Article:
It’s probably best not to dwell too long on Stan Lee’s explanation of how DD intends to escape this strange, new “in-between” realm (based on the last caption on page 10, “Semi-scientific Stan” wasn’t completely convinced by it, himself), and instead simply relish Gene Colan’s atmospheric visualization of the bizarre environment. I can’t imagine another comics artist of the era doing this job any better.
Writing on his “Great Caesar’s Ghost” blog, Dan Hagen calls this sequence one of his favorite examples from Silver Age Marvel comics of a hero escaping an “inescapable” doom trap in a way that plays fair with the reader. I have to say that, as a 60-year old, I don’t find myself quite so “entirely satisfied” with the resolution as Dan reports he was as a young fan (how in the world does Daredevil manage to latch onto the car if he’s out of phase with it, I’d like to know) — but, as a 10-year-old, I’m sure I bought it completely.
Disengaging from the moving car causes some wear and tear on DD’s costume, as you’d expect. He heads home for a change of threads but, upon his arrival, realizes that Karen’s there by virtue of sensing both her heartbeat and her perfume. Ol’ Hornhead can think fast on his feet, though, and so…
“…the nuttiest idea I’ve ever had!” Actually, Matt, I’m pretty sure that was when you came up with “Mike Murdock” in the first place. Still, it’s interesting that you’re suddenly so keen to end your “triple-identity bit — forever!”, as you put it. Have your book’s readers been at all clued in that you’ve recently gotten tired of pretending to be your own non-existent twin brother?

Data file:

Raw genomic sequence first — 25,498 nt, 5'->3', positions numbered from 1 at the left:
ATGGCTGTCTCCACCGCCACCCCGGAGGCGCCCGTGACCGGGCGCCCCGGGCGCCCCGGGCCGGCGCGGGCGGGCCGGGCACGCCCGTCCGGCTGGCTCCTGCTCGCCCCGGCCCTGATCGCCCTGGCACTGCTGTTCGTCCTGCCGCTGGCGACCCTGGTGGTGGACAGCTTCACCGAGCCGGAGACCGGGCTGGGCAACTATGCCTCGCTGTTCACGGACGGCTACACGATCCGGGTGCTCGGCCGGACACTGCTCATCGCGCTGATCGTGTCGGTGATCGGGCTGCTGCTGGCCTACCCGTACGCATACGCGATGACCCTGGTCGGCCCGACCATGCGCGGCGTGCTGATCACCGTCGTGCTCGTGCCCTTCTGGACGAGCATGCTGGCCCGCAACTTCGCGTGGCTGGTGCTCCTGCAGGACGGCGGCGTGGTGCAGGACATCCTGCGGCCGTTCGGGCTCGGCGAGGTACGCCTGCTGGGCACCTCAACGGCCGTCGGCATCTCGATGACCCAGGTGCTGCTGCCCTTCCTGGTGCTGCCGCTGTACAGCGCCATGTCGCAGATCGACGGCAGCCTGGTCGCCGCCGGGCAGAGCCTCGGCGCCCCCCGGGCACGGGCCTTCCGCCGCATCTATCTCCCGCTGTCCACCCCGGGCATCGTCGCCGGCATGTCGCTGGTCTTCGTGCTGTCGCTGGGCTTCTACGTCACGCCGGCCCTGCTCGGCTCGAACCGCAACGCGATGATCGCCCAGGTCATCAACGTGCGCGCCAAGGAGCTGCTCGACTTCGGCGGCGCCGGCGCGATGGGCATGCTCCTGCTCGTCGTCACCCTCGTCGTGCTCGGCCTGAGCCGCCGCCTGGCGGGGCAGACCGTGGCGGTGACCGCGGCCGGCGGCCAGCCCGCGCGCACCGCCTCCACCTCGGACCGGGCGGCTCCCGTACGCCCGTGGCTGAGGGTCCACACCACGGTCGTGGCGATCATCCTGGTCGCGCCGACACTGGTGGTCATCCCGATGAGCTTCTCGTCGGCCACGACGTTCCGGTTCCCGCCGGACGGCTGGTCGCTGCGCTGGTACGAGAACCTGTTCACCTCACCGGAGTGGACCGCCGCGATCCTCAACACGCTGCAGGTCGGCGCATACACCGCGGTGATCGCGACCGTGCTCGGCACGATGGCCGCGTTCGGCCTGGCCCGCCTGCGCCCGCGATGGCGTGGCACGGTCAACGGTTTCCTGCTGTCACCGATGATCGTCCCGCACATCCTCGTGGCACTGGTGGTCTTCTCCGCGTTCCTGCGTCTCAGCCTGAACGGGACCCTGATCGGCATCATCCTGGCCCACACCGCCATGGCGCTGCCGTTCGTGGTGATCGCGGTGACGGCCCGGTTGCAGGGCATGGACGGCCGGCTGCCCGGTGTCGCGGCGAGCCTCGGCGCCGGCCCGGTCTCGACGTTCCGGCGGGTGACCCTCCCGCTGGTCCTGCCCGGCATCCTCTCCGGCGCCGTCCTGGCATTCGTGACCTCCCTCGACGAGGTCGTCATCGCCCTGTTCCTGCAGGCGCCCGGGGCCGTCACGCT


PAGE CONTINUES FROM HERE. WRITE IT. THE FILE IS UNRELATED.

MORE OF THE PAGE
As far as the most recent issues are concerned, the answer to that question would have to be “no”. As I’ve related in previous posts, I started picking up Daredevil with issue #39, and by the time we’d reached this scene in #41, I still had hardly any idea what this “Mike” business was all about.
And the fact is, Mike hadn’t put in an actual appearance since #34. In the following issue, Matt found himself having a row with Karen and Foggy when they thought he’d been cavalier about a threat on Daredevil’s life — a threat on his brother’s life, in their view. After his friends left, slamming the door behind them, Matt mused about how complicated the situation has become, as depicted in the panel shown at right.
But that was it, really, until this issue. Mike had been mentioned a few times, but was mostly not a factor either in the main storylines or the subplots. Which probably serves as a good indication that regardless of whatever Matt’s attitude might be in the stories, the people creating those stories had had just about enough of ol’ Mike.
But getting back to our present narrative… back at the villains’ lair, the Exterminator has discovered that his “time displacer” tech is slightly out of synchronization, which explains why Debbie, Daredevil, and the other victims weren’t properly returned to the present. He gets the problem fixed just as the Unholy Three turn up with the captive Foggy Nelson — though, considering what he’s got planned for Foggy, it’s not entirely clear why he’s bothered:
Meanwhile, however, Daredevil has managed to home in on the T-ray’s power source with his super-senses — and thus, in the nick of time…
DD spends the next page-and-a-half subduing Bird-Man and Cat-Man, and then…